Space mission for gravitational waves gets green light
The European Space Agency (ESA) has approved the proposal for gravitational wave detector LISA. The launch for the space detector is planned in 2034. ‘A dream that comes true,’ says astronomer Elena Maria Rossi.
Measuring long waves
The Laser Interferometer Space Antenna (LISA) will be able to do detect gravitational waves in space. Astronomers measure these waves also from Earth. This happened for the first time with interferometers of the LIGO Virgo Collaboration on 14 September 2015. The thereby measured gravitational waves had a short wave length. LISA aims at waves with a much longer wave length. It will measures these waves in space with an installation of three satellites.
Dream from the seventies
‘This project started as a dream a long time ago, and remained a dream for a very long time,’ says Rossi of Leiden Observatory. ‘The idea started at the end of the seventies, so it is really fantastic that it finally has been approved.’ Rossi is one of the forerunners of this project. She wrote the ESA proposal together with a core team consisting of international scientists and institutes. Dutch contributors are Gijs Nelemans of Radboud University and the research institutes SRON, Nikhef, TNO and the joint educational institute NOVA.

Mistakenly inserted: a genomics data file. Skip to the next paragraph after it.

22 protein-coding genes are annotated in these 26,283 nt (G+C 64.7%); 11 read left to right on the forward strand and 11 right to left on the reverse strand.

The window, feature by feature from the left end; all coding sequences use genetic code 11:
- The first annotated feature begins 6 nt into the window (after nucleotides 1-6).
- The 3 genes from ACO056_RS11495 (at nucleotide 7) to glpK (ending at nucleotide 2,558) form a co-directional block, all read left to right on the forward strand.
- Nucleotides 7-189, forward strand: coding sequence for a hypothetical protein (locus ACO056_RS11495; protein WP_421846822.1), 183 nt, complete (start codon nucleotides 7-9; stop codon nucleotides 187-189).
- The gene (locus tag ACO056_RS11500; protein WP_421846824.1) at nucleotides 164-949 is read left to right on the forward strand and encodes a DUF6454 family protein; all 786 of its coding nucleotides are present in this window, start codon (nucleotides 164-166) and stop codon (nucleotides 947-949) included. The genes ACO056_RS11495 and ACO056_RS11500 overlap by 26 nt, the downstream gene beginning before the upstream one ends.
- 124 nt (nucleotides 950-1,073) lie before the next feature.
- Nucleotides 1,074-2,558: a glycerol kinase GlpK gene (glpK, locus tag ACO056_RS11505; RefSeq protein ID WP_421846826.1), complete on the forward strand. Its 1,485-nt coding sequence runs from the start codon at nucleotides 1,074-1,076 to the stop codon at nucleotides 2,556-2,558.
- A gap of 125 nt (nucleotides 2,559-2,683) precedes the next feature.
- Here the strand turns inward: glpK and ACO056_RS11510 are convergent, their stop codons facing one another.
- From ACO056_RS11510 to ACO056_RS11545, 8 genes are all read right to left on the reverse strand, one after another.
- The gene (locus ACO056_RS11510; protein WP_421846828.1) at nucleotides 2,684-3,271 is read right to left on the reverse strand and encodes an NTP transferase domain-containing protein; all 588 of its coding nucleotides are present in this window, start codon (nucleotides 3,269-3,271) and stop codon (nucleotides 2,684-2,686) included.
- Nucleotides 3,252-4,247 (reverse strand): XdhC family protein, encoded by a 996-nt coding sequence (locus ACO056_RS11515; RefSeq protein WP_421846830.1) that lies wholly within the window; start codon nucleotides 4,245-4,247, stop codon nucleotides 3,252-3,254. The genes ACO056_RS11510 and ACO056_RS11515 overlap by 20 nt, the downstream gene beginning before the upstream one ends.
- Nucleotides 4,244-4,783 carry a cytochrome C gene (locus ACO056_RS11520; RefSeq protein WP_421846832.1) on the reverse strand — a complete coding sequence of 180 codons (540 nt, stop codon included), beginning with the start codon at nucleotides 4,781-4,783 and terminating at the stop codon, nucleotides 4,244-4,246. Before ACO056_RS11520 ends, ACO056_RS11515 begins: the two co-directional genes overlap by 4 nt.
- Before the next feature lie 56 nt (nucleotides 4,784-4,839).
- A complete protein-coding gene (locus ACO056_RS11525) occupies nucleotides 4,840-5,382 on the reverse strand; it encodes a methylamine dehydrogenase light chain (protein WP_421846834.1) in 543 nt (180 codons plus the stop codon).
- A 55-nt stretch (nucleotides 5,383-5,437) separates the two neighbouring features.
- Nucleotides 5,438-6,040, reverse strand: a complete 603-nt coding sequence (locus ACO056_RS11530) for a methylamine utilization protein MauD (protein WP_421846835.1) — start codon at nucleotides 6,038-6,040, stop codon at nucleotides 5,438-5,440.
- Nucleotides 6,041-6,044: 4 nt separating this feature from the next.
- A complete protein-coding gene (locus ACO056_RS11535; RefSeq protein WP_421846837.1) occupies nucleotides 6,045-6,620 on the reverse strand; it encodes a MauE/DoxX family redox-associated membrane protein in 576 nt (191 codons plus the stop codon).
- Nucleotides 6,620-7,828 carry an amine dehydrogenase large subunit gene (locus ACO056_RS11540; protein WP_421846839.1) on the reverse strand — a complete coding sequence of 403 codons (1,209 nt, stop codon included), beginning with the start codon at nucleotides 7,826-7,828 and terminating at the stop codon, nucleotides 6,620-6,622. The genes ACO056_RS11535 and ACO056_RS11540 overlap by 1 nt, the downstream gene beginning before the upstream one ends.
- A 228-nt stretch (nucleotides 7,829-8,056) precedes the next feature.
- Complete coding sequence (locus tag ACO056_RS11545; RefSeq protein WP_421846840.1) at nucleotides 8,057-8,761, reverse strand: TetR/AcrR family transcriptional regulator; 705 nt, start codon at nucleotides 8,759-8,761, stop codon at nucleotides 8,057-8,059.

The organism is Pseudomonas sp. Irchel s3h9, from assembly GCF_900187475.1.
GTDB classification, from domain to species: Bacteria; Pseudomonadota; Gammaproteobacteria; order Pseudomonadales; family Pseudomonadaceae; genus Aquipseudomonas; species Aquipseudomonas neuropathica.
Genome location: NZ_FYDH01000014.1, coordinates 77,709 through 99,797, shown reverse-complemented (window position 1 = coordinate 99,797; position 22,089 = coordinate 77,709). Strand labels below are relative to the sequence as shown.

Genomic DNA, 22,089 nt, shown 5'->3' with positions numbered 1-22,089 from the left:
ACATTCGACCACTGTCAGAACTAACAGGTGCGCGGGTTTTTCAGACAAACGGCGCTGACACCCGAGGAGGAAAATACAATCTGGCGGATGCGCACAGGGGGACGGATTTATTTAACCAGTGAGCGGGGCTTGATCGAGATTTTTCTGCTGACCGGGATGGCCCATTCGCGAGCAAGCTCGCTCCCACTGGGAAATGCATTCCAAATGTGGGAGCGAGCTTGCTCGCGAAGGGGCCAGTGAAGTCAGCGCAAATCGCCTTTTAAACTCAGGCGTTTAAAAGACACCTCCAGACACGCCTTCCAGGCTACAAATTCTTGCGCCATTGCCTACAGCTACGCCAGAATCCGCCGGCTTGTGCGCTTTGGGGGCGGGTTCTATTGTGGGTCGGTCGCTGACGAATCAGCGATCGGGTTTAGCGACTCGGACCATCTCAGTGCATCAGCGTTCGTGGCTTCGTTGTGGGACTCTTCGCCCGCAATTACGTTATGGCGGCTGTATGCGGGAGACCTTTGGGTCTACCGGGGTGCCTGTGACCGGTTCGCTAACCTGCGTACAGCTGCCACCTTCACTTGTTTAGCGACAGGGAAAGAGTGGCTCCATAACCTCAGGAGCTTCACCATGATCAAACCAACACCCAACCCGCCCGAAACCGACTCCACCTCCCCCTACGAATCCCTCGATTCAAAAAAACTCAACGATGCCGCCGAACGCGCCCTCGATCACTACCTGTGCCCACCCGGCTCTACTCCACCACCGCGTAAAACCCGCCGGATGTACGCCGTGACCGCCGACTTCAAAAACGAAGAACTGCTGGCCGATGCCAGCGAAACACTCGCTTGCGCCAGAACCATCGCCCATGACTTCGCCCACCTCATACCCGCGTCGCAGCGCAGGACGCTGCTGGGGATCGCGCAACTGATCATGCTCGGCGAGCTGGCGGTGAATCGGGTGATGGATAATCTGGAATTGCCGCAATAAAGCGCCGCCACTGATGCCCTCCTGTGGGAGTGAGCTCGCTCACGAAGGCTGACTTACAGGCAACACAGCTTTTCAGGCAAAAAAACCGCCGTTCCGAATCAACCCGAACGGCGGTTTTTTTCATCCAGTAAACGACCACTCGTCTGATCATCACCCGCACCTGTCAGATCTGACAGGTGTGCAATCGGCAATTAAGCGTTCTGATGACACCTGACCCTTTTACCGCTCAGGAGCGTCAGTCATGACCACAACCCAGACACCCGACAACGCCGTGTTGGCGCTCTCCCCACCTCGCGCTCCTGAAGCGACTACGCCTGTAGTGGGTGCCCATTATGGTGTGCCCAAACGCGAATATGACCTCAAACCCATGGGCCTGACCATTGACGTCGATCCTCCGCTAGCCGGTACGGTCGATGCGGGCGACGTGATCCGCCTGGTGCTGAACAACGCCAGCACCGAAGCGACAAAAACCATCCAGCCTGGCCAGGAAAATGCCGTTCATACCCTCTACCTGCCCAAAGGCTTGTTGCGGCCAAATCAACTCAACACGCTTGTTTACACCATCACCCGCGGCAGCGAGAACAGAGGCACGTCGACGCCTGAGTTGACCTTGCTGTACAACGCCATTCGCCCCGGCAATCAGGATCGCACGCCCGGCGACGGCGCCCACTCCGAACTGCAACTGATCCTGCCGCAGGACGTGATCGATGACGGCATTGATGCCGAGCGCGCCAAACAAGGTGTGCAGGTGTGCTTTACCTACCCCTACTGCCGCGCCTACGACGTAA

White dwarfs and black holes
‘My group has a lot of knowledge in the field of supermassive black holes and double white dwarfs,’ Rossi explains the contribution of her Leiden Observatory group to the project. ‘LISA is the only gravitational wave experiment that will allow us to study our own Galaxy mainly through observations of white dwarf binaries. For this proposal, we have made predictions on how many of these important systems LISA will observe. In addition, we looked at which fraction we can observe in visible light with another ESA mission with a strong Dutch and Leiden contribution: Gaia. LISA and Gaia in synergy can bring us closer to the understanding of our host Galaxy.'
The Dutch expertise institute SRON informed ESA by means of a letter of endorsement in March, on behalf of the Dutch institutes, that they are willing to contribute to the development of the space installation. SRON and Nikhef are working jointly one a phase meter, which is able to detect minimal distance changes between the satellites in the installation in space. TNO earlier developed precision optomechanical parts, essential for aiming the laser between the satellites.